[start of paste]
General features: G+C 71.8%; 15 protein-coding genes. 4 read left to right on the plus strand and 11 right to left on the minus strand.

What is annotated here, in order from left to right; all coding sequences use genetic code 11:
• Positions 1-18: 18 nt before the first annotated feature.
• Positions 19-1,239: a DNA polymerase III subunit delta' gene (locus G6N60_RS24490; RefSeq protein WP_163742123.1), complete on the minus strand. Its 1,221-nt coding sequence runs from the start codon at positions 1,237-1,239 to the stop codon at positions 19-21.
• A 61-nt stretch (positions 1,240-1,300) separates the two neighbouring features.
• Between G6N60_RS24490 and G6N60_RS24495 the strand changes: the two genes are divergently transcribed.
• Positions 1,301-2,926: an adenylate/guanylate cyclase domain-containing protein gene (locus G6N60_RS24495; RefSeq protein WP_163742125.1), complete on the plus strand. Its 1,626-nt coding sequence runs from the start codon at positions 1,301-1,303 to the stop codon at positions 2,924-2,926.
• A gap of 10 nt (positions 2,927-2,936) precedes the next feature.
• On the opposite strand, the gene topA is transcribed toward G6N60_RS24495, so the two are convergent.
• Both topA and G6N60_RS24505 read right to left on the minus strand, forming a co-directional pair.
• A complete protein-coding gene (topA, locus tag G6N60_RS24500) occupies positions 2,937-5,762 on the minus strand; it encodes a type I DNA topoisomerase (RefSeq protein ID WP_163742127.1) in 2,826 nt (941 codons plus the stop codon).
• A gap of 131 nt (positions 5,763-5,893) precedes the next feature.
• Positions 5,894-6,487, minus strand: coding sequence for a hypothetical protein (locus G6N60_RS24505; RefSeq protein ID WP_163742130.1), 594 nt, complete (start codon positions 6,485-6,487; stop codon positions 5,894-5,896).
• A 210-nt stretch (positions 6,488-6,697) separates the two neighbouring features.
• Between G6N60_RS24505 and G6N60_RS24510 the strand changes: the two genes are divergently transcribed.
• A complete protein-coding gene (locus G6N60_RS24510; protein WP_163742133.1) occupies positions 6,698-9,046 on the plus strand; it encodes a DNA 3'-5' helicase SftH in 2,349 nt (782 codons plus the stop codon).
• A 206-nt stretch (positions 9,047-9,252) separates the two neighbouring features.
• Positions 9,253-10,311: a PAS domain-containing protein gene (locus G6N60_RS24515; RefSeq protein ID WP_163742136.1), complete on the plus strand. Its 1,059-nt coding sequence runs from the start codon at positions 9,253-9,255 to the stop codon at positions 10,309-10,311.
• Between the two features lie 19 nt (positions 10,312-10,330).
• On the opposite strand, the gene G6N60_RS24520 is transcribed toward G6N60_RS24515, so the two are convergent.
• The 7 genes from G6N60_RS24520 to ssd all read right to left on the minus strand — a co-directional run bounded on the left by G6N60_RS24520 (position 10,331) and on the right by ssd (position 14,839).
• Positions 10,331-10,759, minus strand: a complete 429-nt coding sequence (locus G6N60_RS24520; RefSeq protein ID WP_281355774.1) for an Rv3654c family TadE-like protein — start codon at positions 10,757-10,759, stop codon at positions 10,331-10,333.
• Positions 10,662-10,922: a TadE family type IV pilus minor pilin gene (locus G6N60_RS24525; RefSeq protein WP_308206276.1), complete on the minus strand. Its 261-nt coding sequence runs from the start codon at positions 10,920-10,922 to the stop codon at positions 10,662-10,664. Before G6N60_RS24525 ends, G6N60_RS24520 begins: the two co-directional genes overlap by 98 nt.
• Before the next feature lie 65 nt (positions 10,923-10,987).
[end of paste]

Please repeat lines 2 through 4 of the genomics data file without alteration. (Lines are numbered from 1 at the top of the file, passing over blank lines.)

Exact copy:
What is annotated here, in order from left to right; all coding sequences use genetic code 11:
• Positions 1-18: 18 nt before the first annotated feature.
• Positions 19-1,239: a DNA polymerase III subunit delta' gene (locus G6N60_RS24490; RefSeq protein WP_163742123.1), complete on the minus strand. Its 1,221-nt coding sequence runs from the start codon at positions 1,237-1,239 to the stop codon at positions 19-21.